A group of teachers at Thomas Drummond Elementary School in Chicago's Bucktown neighborhood have decided to boycott the Illinois Standards Achievement Test (ISAT), which is scheduled to be administered next week.
Drummond, a magnet montessori school, is now the second public school in the city where teachers have decided to boycott the two-week test, to be administered Monday through March 14. Earlier this week, teachers at Maria Saucedo Scholastic Academy announced they would not be administering the ISAT, which is taken by third through eighth graders.
A majority of the 15 teachers at Drummond who are tasked with administering the ISAT next week have said they will not give the exam, said Drummond teacher Juan Gonzalez, who teaches math and science to seventh and eighth graders. At Drummond, about 100 parents or guardians have already opted their students out of the ISAT, said CTU Vice President Jesse Sharkey, who stood in solidarity with Drummond teachers at a press conference late Friday afternoon.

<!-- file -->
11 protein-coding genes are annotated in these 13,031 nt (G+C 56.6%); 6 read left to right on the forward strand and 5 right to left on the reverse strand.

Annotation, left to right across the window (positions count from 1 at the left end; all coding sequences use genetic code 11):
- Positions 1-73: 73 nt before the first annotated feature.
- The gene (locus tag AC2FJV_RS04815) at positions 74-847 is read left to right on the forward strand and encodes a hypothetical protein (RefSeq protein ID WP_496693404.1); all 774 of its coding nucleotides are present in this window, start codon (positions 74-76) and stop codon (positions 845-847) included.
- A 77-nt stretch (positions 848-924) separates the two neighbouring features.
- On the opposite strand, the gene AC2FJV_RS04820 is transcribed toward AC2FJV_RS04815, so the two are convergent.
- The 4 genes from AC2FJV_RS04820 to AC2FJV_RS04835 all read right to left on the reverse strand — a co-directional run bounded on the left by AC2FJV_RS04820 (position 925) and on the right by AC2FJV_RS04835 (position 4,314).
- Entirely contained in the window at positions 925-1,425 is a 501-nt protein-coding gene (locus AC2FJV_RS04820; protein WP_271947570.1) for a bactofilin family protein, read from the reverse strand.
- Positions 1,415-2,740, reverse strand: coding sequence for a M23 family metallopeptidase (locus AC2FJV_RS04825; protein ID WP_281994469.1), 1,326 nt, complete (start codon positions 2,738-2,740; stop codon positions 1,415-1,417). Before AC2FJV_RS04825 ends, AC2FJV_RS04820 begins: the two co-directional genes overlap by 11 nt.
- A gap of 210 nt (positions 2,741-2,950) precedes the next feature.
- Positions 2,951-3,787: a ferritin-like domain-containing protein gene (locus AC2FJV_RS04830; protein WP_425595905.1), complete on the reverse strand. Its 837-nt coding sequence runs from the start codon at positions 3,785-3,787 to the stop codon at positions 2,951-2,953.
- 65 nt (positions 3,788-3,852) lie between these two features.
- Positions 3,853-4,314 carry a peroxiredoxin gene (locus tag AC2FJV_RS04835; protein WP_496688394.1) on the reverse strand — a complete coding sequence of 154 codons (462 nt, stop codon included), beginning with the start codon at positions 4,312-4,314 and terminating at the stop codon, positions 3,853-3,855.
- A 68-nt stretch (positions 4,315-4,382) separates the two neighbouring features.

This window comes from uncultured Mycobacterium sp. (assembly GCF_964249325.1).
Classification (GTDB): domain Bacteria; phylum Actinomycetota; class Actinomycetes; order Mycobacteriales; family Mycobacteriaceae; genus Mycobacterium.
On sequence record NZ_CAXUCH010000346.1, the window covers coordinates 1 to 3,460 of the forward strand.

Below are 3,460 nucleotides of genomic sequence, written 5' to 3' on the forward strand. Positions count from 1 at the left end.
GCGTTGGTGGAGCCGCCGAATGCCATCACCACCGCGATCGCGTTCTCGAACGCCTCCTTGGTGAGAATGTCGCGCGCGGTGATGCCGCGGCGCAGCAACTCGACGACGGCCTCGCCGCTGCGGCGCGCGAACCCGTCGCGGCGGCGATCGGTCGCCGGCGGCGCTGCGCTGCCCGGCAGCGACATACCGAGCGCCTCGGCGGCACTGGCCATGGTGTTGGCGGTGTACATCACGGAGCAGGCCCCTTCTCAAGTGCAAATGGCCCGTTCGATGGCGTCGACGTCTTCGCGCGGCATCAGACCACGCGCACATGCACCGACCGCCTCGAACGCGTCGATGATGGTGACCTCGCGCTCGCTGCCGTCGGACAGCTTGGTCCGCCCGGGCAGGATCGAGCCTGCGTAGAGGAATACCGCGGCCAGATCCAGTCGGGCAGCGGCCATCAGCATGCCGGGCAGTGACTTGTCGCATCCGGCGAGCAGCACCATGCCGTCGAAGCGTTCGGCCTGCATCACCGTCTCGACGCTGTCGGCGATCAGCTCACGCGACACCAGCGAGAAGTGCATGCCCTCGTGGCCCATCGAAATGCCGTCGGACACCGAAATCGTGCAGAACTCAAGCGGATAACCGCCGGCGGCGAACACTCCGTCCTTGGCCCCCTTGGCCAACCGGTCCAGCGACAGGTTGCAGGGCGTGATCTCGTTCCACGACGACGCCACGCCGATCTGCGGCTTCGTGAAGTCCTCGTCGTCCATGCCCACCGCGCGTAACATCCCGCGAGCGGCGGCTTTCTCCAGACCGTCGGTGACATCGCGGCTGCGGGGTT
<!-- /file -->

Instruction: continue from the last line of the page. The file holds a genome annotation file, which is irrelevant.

Gonzalez and other teachers said the decision to refuse to administer the ISAT was not an easy one.
"We had to consider how it would affect our personal lives, our livelihood," he said. "At the end of the day, after everything was thought about and considered, we decided that we have to stand on the side of right and boycott the ISAT test."
Anne Carlson, who teaches fourth through fifth grade montessori classes at Drummond, added that there is a "culture of fear and intimidation" in the Chicago Public Schools (CPS) system.
"We feel that every day, and it's hard to explain that to the general public sometimes, but we fear retaliation," she said. "We fear our funding sources will be cut. This was not an easy decision ... I feel like we're standing up, but at the same time we're extremely fearful for our jobs, and that's the reality for all of us."
The ISAT is being phased out after this year and replaced by the Partnership for Assessment of Readiness for College and Careers test. The scores from the ISAT will not impact things like school ratings or whether students have to attend summer school. The NWEA Measures of Academic Progress (MAP) test will be used to aid in selective school enrollment.